The Real Cost of our Convenience Culture: MNCs, the Minimum Wage and Worker Exploitation

Ronald McDonald: Is this happy clown really the face of global exploitation?

Ronald McDonald: Is this happy clown really the face of global exploitation?

On a global scale, the exploitation of workers, especially in developing countries, is nothing new. The sweatshop culture from which we derive most of our everyday products is something we’re all aware of- we continue to buy and wear those $18 K-Mart jeans because they’re cheap, look relatively decent to wear and we’ve grown somewhat doubtful as to whether it would actually make a difference if we were to stop purchasing them anyway. In many cases, rather unsuspectingly, we turn a blind eye to the origins of the products we buy because it’s the most efficient option. And in a society driven by the ever-pressing need for efficiency and cost reduction, those K-Mart jeans are just the perfect fit.

While it is easy and convenient to distance ourselves from the exploitation of workers in the sweatshops of multinational corporations in ‘faraway lands’, a possible step forward could be to firstly begin acknowledging the unfair working conditions of low wage earners in the developed world.

In the US, the debates surrounding the minimum rage are ongoing, with thousands of McDonald’s workers staging large-scale protests against their highly exploitative pay conditions just yesterday. While the situation isn’t quite as dire here in the ‘lucky country’, the fast-food chain still retains some degree of infamy for its low wages. We’ve all joked about the paltry $11 an hour our Maccas friends earned as teenagers, but at the same time, fail to realise just how sad of a joke it is. In the process, we fail to acknowledge the culture of convenience, profit-making and blatant exploitation that this is based upon.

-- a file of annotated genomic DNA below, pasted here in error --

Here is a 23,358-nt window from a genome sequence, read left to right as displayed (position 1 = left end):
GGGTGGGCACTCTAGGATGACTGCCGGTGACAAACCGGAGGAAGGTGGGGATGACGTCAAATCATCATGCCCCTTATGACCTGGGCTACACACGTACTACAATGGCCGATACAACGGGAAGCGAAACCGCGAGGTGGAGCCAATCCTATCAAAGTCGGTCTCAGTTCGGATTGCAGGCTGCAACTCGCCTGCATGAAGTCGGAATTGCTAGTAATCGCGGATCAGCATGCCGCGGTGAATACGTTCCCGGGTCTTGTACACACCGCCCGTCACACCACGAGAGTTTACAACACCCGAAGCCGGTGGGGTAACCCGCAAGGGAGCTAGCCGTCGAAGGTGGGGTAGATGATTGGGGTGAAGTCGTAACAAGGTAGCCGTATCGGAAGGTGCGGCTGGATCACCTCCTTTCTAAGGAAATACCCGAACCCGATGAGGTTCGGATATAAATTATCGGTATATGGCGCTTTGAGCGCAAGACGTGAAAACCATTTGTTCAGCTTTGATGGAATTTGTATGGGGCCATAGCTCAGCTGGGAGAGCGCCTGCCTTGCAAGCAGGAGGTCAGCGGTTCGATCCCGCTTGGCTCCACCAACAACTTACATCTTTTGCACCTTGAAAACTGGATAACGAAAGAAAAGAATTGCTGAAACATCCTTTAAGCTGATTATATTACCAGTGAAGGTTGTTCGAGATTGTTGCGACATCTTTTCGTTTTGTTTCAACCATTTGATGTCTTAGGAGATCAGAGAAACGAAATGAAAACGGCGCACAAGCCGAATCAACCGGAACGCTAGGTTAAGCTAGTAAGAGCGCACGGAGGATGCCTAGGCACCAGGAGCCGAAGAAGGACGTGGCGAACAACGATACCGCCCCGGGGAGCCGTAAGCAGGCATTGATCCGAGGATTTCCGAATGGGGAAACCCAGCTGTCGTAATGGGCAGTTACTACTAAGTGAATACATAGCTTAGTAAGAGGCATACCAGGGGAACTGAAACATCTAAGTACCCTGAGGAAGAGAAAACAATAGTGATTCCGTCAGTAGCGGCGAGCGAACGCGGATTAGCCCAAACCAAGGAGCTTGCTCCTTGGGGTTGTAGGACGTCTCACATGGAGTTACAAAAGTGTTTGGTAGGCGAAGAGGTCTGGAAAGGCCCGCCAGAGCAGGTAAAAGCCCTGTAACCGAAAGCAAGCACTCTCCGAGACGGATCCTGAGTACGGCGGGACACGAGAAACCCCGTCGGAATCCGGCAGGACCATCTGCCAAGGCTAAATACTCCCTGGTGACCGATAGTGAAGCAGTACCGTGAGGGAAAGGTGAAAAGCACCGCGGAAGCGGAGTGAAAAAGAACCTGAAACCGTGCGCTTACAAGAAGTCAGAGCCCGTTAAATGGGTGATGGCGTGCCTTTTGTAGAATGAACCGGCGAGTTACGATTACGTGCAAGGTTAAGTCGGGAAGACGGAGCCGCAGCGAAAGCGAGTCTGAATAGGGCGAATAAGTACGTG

Call it a first-world problem if you will, but it is not until we realise the destructive nature of this culture in our own country that we will ever stand a chance of facing up to it on a broader, global level. For as long as it remains convenient for us to ignore the power these multinational corporations exert over the common worker, this behaviour will be deemed ‘acceptable’ and in a sense, encouraged. We’ll continue to buy the McDonald’s burger made by a grossly underpaid yet willing teen in a restaurant down the road and we’ll also continue to wear the jeans made by a poverty stricken worker in a sweatshop overseas. But while we justify these actions as harmless and convenient, we’ll only further justify our very own exploitation.

I don’t wish to sound high and mighty here, though, it’s just some food for thought.

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